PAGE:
4 ways to control water costs

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July 9, 2013

 
Henry DeLozier

There’s an ancient Arab proverb that says, “It is wise to bring some water when one goes out to look for water.”

The maxim holds true today as well as it did in ancient times, especially for managers and superintendents of golf courses. The search for water – at least the readily available and affordable type – can be a laborious and expensive process, so you better come prepared.

Consider the following:

  • The cost of water per golf round – if one assumes an average of 30,000 rounds per year – ranges from $8 to $50 per round.
  • Since 1970, the total annual cost of irrigating a golf course in the arid regions of the U.S. has increased from roughly $12,000 to more than $250,000.

Accessing adequate supplies of water and effectively managing its use is one of golf’s biggest challenges. The scarcity of water, the difficulty accessing it and the uncertainty over its future availability and price leave many courses in a virtual desert.

Many golf managers and superintendents understand full well the challenges water presents, but lack knowledge of how best to manage this critical element of their operation and budget. Here are four ways that courses can control or reduce water supply costs.


Conduct a water audit.
Compare your water bill to competing courses against three characteristics: 1) price per unit (gallon or acre foot), 2) total units consumed, and 3) cost per source. Then evaluate other supply alternatives. Water professionals follow a calculated process when conducting an audit. They review the current source and cost, compare costs with comparable benchmarks, identify and evaluate the cost of potential alternative sources and, finally, assess the financial and legal feasibility of making a change.
 


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Transition to a cheaper source.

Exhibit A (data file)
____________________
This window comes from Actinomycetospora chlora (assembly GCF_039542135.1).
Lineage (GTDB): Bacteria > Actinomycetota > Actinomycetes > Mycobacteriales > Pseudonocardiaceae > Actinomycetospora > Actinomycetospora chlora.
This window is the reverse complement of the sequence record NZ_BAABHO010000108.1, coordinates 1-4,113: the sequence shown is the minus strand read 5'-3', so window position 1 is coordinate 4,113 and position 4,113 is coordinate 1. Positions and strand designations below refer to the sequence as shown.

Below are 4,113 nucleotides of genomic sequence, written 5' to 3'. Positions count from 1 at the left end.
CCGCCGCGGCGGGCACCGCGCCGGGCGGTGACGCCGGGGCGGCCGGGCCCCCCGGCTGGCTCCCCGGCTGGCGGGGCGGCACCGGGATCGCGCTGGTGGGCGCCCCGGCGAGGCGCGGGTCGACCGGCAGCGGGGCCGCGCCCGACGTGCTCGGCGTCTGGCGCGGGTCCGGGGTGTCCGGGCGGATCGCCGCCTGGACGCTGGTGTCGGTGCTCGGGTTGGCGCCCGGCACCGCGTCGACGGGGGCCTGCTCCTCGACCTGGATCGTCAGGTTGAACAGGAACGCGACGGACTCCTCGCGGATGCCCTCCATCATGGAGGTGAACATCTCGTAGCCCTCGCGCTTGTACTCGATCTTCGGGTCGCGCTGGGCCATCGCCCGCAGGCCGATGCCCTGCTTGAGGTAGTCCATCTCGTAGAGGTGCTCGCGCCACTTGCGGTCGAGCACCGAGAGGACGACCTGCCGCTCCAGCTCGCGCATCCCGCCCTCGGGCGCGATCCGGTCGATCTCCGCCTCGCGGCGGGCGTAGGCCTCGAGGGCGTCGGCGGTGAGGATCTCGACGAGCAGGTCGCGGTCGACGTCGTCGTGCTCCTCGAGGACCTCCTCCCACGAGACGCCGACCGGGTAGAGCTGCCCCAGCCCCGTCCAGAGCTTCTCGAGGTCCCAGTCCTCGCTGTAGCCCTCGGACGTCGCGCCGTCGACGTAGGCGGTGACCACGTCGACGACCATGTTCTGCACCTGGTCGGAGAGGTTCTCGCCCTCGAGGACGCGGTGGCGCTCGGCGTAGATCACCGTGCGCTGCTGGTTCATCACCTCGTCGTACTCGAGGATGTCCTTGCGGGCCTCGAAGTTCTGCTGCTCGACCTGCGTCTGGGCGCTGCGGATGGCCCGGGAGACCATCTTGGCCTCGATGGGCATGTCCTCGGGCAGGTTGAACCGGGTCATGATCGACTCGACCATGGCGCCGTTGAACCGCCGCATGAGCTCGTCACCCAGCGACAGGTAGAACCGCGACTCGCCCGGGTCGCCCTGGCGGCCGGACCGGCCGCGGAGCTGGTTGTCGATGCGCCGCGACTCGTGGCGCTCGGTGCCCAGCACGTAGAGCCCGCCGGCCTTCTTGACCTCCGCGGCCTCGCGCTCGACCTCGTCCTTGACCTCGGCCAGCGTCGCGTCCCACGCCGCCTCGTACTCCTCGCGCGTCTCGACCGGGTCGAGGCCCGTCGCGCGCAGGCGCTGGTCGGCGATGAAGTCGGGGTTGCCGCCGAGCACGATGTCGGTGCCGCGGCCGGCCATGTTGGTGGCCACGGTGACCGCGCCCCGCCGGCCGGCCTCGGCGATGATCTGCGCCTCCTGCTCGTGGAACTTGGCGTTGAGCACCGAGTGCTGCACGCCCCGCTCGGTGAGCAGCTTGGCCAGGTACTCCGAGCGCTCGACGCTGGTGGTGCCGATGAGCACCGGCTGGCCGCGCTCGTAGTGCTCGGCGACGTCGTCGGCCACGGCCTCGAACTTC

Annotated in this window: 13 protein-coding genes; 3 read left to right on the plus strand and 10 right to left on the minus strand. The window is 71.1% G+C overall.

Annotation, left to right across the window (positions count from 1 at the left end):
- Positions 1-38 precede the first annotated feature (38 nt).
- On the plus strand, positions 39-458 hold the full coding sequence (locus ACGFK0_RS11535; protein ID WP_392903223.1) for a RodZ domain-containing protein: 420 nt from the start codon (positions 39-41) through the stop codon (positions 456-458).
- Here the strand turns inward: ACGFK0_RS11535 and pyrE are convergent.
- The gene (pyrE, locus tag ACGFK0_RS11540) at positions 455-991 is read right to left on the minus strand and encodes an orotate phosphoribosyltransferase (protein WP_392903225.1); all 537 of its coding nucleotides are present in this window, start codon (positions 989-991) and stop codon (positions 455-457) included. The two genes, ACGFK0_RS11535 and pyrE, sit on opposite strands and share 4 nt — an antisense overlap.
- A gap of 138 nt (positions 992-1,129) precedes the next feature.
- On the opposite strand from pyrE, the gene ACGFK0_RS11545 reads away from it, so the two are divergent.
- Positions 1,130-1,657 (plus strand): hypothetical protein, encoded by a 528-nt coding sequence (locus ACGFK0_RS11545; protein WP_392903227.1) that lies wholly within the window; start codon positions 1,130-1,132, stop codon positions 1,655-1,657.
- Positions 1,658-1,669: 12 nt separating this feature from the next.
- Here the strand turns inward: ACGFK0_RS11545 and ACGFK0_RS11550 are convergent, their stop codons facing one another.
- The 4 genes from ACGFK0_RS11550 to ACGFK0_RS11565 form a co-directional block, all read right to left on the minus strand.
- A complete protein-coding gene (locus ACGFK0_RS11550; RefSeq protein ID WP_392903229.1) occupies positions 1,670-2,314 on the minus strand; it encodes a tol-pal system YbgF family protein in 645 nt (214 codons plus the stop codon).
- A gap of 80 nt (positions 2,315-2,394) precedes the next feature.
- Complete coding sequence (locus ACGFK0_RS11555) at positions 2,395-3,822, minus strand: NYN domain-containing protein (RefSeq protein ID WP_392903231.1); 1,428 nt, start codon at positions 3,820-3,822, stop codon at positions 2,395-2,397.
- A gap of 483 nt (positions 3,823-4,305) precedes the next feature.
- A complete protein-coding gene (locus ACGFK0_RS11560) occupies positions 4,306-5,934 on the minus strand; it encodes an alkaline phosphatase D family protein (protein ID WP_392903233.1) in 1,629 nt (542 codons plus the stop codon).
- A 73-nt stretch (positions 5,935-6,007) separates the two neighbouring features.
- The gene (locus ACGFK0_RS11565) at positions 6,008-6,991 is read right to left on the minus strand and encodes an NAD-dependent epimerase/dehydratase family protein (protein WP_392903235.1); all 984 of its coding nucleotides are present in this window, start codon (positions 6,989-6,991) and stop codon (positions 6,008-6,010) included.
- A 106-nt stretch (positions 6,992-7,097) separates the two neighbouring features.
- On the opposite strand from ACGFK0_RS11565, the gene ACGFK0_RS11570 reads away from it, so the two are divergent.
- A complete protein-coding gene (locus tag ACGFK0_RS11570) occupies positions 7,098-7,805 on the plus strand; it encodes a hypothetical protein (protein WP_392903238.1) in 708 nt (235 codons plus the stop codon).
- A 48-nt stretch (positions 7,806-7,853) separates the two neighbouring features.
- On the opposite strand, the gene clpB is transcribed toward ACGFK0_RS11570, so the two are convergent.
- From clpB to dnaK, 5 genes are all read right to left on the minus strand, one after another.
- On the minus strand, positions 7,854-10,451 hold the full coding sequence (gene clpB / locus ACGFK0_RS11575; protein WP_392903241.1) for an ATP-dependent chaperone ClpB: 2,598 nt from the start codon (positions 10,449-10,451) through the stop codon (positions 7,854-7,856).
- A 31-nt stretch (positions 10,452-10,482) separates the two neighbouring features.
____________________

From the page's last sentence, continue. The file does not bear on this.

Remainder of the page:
This is assuming that doing so is legal and permissible. Matt Payne, a water resource expert at WestWater Research, the Boise, Idaho-based water rights advisory firm, says: “Gaining water independence can improve supply reliability and eliminate exposure to the risk of increasing water rates. Most water users do not understand how to or even that they may shop water sources.” Many golf courses receive water from a local utility or from the source most convenient when the original needed to secure an irrigation source. That source may no longer be the best solution. Shopping the market may uncover new options, including buying a water right.


Work with experts.
The widespread issues surrounding water rights, availability and use have spawned a specialized category of experts. Attorneys such as Brad Herrema at Denver-based Brownstein Hyatt Farber Schreck specialize in water-use law and regulations. Herrema and others with similar expertise advise their clients that possession of a secure and affordable water source is – in many cases – even more valuable than land. To confirm that your access to water is secure for the long term, you may want to employ the services of an expert. The team with the best players usually wins at this game too.


Optimize water asset management tactics.
According to Clay Landry, the managing director at WestWater, which works with the U.S. Department of Interior and the Internal Revenue Service among others, observes: “Some courses hold large water rights that are not fully utilized. These rights represent potentially valuable assets.” He advises clients to monetize water rights and excess capacity, noting that a course may own rights to excess capacity that can be very attractive on the open market.

Golf businesses are struggling with the high costs and restrictions for acquiring and using water. In many cases, the solutions are readily available but have not been fully explored. It’s time for golf course owners, operators and superintendent to evaluate new solutions and options to manage their use of water. GCI